Britain’s Industrial Revolution and much that has followed was fuelled by coal. The demise of Kellingley means that all 170 collieries that operated at the time of the 1984/5 Miners’ Strike will finally have closed.
This is a good moment to reflect not just on the history of the coal industry but also on the present and future of coalfield communities. More than five million people live in Britain’s former coal mining areas. The pits may have all closed, but the communities are still there.
What does a Britain without coal mining mean for them?
Over the last 20 years, Sheffield Hallam University has led the way in documenting trends and conditions in former coalfield communities, not just in Yorkshire but across the rest of England, Scotland and Wales.
The 2014 report, The State of the Coalfields, is the most recent in a string of influential studies. The initial puzzle was the scale of unemployment. As pits began to close in big numbers during the 1980s and 1990s, the surprise was how little the official unemployment figures increased. What Sheffield Hallam research showed was that official figures hid the truth. What happened in the wake of the pit closures was that many of the redundant miners ended up on incapacity benefits instead and were removed from the official jobless total.
This is the way mass unemployment in the coalfields became hidden.
A diversion of the unemployed onto incapacity benefits happened across much of older industrial Britain where jobs were being destroyed, but the coalfields were the epicentre of the phenomenon. These days the ex-miners themselves have mostly dropped off benefits and into retirement.
But the generation behind them have found it difficult to find work and those with health problems or disabilities, who are rarely employers’ first choice, still end up on incapacity benefits (these days Employment and Support Allowance).
It is worth remembering that at present Britain has just 800,000 out-of-work people on Jobseeker’s Allowance but 2.4 million individuals on incapacity benefits. Many of the former coalfields still have the highest claimant rates.
But it hasn’t all been bad news in the coalfields. What the Sheffield Hallam research also shows is that there has been real forward progress in regeneration, measured in particular by new job creation. The extensive efforts by coalfield local authorities, supported from time to time by Westminster, the devolved administrations and the EU, have delivered positive results.
Very roughly, half the overall job shortfall in the former coalfields has been eliminated. Regeneration has proved easier in some places than others. Where the conditions are right – good road links, plenty of land for development, financial incentives to businesses – it has proved possible to attract investors.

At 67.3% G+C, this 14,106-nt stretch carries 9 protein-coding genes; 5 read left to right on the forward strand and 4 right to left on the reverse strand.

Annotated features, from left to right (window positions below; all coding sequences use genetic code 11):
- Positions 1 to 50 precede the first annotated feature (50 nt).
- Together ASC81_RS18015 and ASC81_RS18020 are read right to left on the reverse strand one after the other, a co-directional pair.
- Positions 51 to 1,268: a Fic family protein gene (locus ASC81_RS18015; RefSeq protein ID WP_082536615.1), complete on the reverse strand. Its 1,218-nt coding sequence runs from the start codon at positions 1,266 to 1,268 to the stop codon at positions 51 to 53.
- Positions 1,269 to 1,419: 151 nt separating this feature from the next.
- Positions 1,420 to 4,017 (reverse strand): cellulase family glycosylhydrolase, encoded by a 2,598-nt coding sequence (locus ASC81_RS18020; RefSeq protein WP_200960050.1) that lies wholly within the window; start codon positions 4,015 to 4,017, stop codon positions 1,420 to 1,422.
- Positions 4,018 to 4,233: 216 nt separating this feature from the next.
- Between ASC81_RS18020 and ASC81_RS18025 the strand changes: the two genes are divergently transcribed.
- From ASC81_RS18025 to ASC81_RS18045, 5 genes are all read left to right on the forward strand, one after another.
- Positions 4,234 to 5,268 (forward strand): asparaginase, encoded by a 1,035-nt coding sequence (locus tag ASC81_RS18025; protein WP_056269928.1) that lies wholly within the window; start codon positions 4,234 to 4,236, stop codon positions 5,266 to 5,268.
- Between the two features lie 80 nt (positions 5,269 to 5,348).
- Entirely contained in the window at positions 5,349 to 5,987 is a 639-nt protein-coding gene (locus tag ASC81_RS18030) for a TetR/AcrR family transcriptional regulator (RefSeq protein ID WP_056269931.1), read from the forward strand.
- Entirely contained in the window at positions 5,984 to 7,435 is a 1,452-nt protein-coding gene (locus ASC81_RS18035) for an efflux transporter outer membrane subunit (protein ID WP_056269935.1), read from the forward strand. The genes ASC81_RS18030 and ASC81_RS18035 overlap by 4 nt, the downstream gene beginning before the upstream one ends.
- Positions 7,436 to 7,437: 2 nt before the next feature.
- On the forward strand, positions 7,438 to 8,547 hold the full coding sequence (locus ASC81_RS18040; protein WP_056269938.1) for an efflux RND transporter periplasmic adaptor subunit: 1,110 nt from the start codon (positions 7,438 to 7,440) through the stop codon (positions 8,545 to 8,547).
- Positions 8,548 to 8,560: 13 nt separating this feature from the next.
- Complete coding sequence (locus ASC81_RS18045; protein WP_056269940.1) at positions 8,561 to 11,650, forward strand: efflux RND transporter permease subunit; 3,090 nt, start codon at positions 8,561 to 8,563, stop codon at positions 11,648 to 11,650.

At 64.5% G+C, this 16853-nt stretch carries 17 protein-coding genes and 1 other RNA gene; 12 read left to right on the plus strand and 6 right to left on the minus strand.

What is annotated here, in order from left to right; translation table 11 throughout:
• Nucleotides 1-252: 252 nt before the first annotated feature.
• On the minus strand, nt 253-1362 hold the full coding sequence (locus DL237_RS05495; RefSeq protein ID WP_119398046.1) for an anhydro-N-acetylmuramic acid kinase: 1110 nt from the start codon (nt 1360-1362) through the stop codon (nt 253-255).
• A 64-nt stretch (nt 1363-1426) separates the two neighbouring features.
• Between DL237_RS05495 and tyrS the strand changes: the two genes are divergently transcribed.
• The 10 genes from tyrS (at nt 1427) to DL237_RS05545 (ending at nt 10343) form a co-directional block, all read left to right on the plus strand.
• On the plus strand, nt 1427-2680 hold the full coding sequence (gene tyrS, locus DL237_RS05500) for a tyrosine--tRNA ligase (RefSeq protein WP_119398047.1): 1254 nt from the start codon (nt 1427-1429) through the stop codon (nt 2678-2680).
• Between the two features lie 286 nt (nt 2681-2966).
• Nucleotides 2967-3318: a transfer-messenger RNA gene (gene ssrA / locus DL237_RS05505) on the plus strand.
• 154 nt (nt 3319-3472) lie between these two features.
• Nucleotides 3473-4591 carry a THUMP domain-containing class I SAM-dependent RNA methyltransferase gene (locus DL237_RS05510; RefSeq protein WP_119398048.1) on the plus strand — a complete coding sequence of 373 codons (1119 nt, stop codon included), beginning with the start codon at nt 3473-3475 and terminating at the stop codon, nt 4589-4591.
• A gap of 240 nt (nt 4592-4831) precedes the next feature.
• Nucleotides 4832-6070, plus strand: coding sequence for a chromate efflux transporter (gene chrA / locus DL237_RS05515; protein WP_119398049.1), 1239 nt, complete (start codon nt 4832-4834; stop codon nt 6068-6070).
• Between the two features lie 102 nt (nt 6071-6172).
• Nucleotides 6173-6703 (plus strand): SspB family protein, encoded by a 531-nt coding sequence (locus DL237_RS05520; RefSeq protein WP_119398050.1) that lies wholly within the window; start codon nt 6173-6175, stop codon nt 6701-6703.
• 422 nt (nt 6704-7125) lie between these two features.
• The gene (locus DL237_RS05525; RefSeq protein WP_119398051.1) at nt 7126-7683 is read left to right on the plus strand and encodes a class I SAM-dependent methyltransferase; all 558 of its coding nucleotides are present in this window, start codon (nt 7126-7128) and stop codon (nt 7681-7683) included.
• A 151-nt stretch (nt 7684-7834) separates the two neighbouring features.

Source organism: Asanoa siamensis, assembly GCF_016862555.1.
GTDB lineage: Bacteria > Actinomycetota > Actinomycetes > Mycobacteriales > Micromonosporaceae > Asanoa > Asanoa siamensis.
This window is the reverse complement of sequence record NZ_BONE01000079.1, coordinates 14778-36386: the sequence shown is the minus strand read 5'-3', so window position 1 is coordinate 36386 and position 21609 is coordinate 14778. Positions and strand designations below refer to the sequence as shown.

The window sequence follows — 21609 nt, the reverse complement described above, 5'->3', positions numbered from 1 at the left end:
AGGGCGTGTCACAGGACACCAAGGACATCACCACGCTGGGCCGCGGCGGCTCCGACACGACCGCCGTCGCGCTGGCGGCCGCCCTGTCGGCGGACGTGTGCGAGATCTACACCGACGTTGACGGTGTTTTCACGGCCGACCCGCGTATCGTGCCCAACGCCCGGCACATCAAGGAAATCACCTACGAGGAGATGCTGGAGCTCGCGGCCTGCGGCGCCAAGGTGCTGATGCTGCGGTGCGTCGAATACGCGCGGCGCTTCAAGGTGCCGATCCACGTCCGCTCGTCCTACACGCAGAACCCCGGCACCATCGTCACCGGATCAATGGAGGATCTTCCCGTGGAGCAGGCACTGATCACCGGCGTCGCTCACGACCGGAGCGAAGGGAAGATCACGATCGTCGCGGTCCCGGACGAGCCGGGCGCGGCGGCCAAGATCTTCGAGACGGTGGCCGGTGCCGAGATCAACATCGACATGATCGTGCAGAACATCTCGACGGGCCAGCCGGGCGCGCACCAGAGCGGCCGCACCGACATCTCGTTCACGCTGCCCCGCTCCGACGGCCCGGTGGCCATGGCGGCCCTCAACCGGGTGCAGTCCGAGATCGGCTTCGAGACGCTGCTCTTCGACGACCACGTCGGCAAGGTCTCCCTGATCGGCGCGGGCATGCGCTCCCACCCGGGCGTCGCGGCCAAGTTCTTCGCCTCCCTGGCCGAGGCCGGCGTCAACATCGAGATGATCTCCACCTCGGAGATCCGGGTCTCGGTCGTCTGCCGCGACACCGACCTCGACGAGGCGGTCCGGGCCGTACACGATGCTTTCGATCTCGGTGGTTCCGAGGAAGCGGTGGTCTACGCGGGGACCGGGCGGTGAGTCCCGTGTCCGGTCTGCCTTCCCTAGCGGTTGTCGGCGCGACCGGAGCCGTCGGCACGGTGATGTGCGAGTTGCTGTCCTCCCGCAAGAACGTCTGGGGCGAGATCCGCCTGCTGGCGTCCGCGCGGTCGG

The Yorkshire coalfield has secured a host of new distribution centres, for example. The new jobs can all too often be poorly paid but at least there is work.
But in the more inaccessible coalfields – the South Wales valleys and Ayrshire in Scotland are perhaps the prime examples – it has been much harder to deliver the new jobs that are needed.
Sheffield Hallam’s State of the Coalfields report documented the continuing scale of disadvantage in Britain’s former pit communities. Across the coalfields as a whole, there are just 50 jobs for every 100 residents of working age, meaning that commuting is often essential.
Coalfield residents in work are more likely to be employed in lower-grade or manual occupations, and the coalfield workforce is more likely to lack higher grade qualifications.
Our report found that 14 per cent – one-in-seven – of all adults of working age in the coalfields are out-of-work and in receipt of benefits, so the Government’s welfare reforms can be expected to impact especially hard.
The report also found that faced with substantial socio-economic challenges in the areas they serve, the voluntary and community organisations in the coalfields are themselves often in difficulty. Cuts to Government funding for coalfield local authorities compound the problems.
We concluded that the miners’ strike of 1984/5 may now be receding into history but the job losses that followed in its wake are still part of the everyday economic reality of most mining communities.
The consequences are still all too visible. On balance, the evidence provides a compelling case that most of the coalfield communities of England, Scotland and Wales still require support.
Even when the last shift ends at Kellingley, the local community must not be forgotten if the area is to reinvent itself.
Professor Steve Fothergill is based at the Centre for Regional Economic and Social Research at Sheffield Hallam University.